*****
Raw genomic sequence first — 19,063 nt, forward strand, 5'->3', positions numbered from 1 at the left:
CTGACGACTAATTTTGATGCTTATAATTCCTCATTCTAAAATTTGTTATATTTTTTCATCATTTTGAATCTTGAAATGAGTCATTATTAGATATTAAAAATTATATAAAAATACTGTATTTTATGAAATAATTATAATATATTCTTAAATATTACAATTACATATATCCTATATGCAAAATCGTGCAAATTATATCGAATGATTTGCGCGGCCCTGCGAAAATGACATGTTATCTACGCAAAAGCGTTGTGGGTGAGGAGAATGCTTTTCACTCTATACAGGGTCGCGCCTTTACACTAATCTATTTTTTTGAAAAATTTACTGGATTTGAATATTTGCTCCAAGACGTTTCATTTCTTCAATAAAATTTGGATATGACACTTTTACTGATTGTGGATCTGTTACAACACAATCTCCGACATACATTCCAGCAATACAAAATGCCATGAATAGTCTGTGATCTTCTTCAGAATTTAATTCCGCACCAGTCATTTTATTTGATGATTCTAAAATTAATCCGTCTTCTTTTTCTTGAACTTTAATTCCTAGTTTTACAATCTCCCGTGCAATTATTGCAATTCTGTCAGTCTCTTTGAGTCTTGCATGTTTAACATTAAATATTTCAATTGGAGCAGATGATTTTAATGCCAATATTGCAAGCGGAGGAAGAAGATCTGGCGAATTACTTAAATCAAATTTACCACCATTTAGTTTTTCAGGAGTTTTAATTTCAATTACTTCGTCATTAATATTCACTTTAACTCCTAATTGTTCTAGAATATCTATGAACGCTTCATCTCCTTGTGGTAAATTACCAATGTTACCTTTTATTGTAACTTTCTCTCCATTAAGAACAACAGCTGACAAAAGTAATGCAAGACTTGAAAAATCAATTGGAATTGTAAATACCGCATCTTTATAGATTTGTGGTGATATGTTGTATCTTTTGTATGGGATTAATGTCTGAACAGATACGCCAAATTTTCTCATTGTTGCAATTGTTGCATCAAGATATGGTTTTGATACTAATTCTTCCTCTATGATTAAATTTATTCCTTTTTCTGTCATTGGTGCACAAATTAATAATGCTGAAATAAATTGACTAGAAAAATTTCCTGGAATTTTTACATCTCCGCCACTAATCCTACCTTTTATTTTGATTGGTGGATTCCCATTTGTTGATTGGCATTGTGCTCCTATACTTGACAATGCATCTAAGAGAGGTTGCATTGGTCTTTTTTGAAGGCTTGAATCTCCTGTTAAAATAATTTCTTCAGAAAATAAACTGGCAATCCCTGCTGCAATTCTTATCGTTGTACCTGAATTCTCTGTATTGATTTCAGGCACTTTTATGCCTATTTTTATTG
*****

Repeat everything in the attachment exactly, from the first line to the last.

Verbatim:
Raw genomic sequence first — 19,063 nt, forward strand, 5'->3', positions numbered from 1 at the left:
CTGACGACTAATTTTGATGCTTATAATTCCTCATTCTAAAATTTGTTATATTTTTTCATCATTTTGAATCTTGAAATGAGTCATTATTAGATATTAAAAATTATATAAAAATACTGTATTTTATGAAATAATTATAATATATTCTTAAATATTACAATTACATATATCCTATATGCAAAATCGTGCAAATTATATCGAATGATTTGCGCGGCCCTGCGAAAATGACATGTTATCTACGCAAAAGCGTTGTGGGTGAGGAGAATGCTTTTCACTCTATACAGGGTCGCGCCTTTACACTAATCTATTTTTTTGAAAAATTTACTGGATTTGAATATTTGCTCCAAGACGTTTCATTTCTTCAATAAAATTTGGATATGACACTTTTACTGATTGTGGATCTGTTACAACACAATCTCCGACATACATTCCAGCAATACAAAATGCCATGAATAGTCTGTGATCTTCTTCAGAATTTAATTCCGCACCAGTCATTTTATTTGATGATTCTAAAATTAATCCGTCTTCTTTTTCTTGAACTTTAATTCCTAGTTTTACAATCTCCCGTGCAATTATTGCAATTCTGTCAGTCTCTTTGAGTCTTGCATGTTTAACATTAAATATTTCAATTGGAGCAGATGATTTTAATGCCAATATTGCAAGCGGAGGAAGAAGATCTGGCGAATTACTTAAATCAAATTTACCACCATTTAGTTTTTCAGGAGTTTTAATTTCAATTACTTCGTCATTAATATTCACTTTAACTCCTAATTGTTCTAGAATATCTATGAACGCTTCATCTCCTTGTGGTAAATTACCAATGTTACCTTTTATTGTAACTTTCTCTCCATTAAGAACAACAGCTGACAAAAGTAATGCAAGACTTGAAAAATCAATTGGAATTGTAAATACCGCATCTTTATAGATTTGTGGTGATATGTTGTATCTTTTGTATGGGATTAATGTCTGAACAGATACGCCAAATTTTCTCATTGTTGCAATTGTTGCATCAAGATATGGTTTTGATACTAATTCTTCCTCTATGATTAAATTTATTCCTTTTTCTGTCATTGGTGCACAAATTAATAATGCTGAAATAAATTGACTAGAAAAATTTCCTGGAATTTTTACATCTCCGCCACTAATCCTACCTTTTATTTTGATTGGTGGATTCCCATTTGTTGATTGGCATTGTGCTCCTATACTTGACAATGCATCTAAGAGAGGTTGCATTGGTCTTTTTTGAAGGCTTGAATCTCCTGTTAAAATAATTTCTTCAGAAAATAAACTGGCAATCCCTGCTGCAATTCTTATCGTTGTACCTGAATTCTCTGTATTGATTTCAGGCACTTTTATGCCTATTTTTATTG